DEVELOPMENT REPORT - Money for African Universities

By Caty Weaver

This is Bill White with the VOA Special English DEVELOPMENT REPORT.

Four of the largest private American aid organizations have announced a one-hundred-million dollar gift for universities in Africa. The money will be given over a five-year period.

The organizations are the Carnegie Corporation and the Rockefeller, Ford and MacArthur Foundations. The joint project is called the Partnership to Strengthen African Universities. Partnership officials say they decided to give the money to support the progress that is taking place in Africa. They say a number of African nations are making important democratic and economic reforms. And the Partnership says many universities in those nations are finding creative ways to support the reforms and to meet the urgent needs of their countries.

The project is designed to help universities in African countries south of the Sahara desert. Universities in Uganda, Tanzania and Mozambique have begun receiving the assistance.

Makerere University in Uganda is one of them. It has increased the number of its students one-hundred percent in the past six years. The university also has expanded its programs to include nursing, business administration, bio-medical laboratory technology and tourism.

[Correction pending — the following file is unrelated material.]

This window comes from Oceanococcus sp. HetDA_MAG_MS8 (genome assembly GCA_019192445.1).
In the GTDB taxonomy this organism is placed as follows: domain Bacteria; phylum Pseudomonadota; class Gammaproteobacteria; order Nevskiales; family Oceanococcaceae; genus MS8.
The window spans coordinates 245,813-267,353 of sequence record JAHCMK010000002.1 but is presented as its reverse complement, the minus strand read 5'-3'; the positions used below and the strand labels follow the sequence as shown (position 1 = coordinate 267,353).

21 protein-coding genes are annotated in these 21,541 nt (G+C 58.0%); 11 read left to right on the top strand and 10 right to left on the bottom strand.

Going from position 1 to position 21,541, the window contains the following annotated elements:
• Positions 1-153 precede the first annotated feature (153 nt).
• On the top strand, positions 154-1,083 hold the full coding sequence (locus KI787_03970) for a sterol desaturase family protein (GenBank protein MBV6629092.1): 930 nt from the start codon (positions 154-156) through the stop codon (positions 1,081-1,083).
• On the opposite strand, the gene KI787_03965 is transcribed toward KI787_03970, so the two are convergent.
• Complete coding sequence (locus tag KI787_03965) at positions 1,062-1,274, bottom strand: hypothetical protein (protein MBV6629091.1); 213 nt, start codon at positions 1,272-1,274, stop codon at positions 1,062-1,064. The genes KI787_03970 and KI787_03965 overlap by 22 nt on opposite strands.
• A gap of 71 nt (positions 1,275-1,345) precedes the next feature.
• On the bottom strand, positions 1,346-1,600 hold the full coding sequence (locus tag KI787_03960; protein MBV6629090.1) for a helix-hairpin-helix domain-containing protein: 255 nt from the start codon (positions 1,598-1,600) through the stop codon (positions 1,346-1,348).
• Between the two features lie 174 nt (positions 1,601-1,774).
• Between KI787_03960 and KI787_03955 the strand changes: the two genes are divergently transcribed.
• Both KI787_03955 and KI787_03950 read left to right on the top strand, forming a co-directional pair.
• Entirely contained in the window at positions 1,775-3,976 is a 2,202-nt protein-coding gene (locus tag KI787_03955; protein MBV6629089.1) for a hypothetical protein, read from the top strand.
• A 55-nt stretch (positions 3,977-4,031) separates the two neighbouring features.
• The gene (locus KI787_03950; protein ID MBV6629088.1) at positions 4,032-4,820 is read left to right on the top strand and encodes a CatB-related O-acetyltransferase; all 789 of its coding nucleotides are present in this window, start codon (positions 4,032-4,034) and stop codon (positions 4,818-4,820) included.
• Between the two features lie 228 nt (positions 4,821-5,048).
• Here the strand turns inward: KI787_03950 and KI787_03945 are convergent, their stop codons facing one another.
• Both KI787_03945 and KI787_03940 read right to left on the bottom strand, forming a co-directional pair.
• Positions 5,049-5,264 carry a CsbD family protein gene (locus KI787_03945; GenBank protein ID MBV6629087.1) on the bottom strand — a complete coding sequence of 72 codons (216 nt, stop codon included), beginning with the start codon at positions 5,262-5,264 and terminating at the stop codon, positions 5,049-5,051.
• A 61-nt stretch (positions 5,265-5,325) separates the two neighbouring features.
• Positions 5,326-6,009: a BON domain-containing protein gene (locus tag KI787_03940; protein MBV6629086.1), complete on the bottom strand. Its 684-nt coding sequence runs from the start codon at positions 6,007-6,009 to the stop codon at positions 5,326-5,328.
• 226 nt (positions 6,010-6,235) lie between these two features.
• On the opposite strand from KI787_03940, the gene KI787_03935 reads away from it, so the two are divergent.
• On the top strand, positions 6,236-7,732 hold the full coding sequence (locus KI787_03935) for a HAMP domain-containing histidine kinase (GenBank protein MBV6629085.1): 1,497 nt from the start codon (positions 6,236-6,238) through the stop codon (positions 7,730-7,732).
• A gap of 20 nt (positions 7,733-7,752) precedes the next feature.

Dar Es Salaam University in Tanzania also has received assistance from the Partnership to Strengthen African Universities. The university is planning major changes. Dar Es Salaam University is proposing a new legislative and leadership structure for the school. The university also recently established a modern computer center. In time, the center will pay for itself based on a university business plan.

The Eduardo Mondlane University in Mozambique is the third university that is receiving financial help. That university has improved the quality of its teachers in recent years. It also established one of Africa's first providers for the Internet computer system.

The officials of the foundations say they are not deciding changes for these universities or their countries. They say they are just helping make such changes possible. The president of the Ford Foundation is Susan Berresford. She says strong African universities can help protect freedoms, improve learning and influence national policy.

This VOA Special English DEVELOPMENT REPORT was written by Caty Weaver. This is Bill White.

Voice of America Special English